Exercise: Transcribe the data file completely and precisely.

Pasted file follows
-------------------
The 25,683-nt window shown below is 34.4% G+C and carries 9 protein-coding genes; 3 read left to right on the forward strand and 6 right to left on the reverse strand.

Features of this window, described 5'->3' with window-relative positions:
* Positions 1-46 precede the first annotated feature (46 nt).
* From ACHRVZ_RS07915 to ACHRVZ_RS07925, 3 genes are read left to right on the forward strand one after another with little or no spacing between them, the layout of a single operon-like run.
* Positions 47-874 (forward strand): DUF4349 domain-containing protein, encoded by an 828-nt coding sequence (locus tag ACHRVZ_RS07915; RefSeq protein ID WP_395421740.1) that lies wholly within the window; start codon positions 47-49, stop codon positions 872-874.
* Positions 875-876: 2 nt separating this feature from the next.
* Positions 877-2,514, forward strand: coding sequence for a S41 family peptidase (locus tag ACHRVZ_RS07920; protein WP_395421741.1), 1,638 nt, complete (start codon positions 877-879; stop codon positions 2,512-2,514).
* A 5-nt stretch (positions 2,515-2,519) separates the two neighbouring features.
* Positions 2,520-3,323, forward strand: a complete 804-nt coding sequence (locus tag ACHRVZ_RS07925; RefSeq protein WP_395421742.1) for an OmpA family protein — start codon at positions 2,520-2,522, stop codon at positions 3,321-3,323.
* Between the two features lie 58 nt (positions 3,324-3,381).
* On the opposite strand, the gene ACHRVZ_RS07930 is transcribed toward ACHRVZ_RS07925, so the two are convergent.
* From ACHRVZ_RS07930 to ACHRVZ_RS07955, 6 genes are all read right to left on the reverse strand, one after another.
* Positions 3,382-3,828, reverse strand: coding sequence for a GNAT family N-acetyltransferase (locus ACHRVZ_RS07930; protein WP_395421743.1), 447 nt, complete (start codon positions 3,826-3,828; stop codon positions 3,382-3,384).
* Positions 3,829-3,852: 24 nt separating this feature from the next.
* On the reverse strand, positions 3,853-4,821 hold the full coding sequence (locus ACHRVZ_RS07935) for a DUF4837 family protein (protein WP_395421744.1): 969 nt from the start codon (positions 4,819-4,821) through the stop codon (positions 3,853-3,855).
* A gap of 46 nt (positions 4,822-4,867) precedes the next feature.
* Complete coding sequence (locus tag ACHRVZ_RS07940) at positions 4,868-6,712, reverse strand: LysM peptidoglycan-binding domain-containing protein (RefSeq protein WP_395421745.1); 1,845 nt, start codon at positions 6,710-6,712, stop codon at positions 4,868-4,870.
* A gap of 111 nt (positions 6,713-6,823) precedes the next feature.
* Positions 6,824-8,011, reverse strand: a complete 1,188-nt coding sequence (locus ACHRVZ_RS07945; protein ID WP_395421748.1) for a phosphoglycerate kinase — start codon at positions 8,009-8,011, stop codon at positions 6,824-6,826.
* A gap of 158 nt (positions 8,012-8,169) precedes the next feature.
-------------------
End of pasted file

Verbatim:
The 25,683-nt window shown below is 34.4% G+C and carries 9 protein-coding genes; 3 read left to right on the forward strand and 6 right to left on the reverse strand.

Features of this window, described 5'->3' with window-relative positions:
* Positions 1-46 precede the first annotated feature (46 nt).
* From ACHRVZ_RS07915 to ACHRVZ_RS07925, 3 genes are read left to right on the forward strand one after another with little or no spacing between them, the layout of a single operon-like run.
* Positions 47-874 (forward strand): DUF4349 domain-containing protein, encoded by an 828-nt coding sequence (locus tag ACHRVZ_RS07915; RefSeq protein ID WP_395421740.1) that lies wholly within the window; start codon positions 47-49, stop codon positions 872-874.
* Positions 875-876: 2 nt separating this feature from the next.
* Positions 877-2,514, forward strand: coding sequence for a S41 family peptidase (locus tag ACHRVZ_RS07920; protein WP_395421741.1), 1,638 nt, complete (start codon positions 877-879; stop codon positions 2,512-2,514).
* A 5-nt stretch (positions 2,515-2,519) separates the two neighbouring features.
* Positions 2,520-3,323, forward strand: a complete 804-nt coding sequence (locus tag ACHRVZ_RS07925; RefSeq protein WP_395421742.1) for an OmpA family protein — start codon at positions 2,520-2,522, stop codon at positions 3,321-3,323.
* Between the two features lie 58 nt (positions 3,324-3,381).
* On the opposite strand, the gene ACHRVZ_RS07930 is transcribed toward ACHRVZ_RS07925, so the two are convergent.
* From ACHRVZ_RS07930 to ACHRVZ_RS07955, 6 genes are all read right to left on the reverse strand, one after another.
* Positions 3,382-3,828, reverse strand: coding sequence for a GNAT family N-acetyltransferase (locus ACHRVZ_RS07930; protein WP_395421743.1), 447 nt, complete (start codon positions 3,826-3,828; stop codon positions 3,382-3,384).
* Positions 3,829-3,852: 24 nt separating this feature from the next.
* On the reverse strand, positions 3,853-4,821 hold the full coding sequence (locus ACHRVZ_RS07935) for a DUF4837 family protein (protein WP_395421744.1): 969 nt from the start codon (positions 4,819-4,821) through the stop codon (positions 3,853-3,855).
* A gap of 46 nt (positions 4,822-4,867) precedes the next feature.
* Complete coding sequence (locus tag ACHRVZ_RS07940) at positions 4,868-6,712, reverse strand: LysM peptidoglycan-binding domain-containing protein (RefSeq protein WP_395421745.1); 1,845 nt, start codon at positions 6,710-6,712, stop codon at positions 4,868-4,870.
* A gap of 111 nt (positions 6,713-6,823) precedes the next feature.
* Positions 6,824-8,011, reverse strand: a complete 1,188-nt coding sequence (locus ACHRVZ_RS07945; protein ID WP_395421748.1) for a phosphoglycerate kinase — start codon at positions 8,009-8,011, stop codon at positions 6,824-6,826.
* A gap of 158 nt (positions 8,012-8,169) precedes the next feature.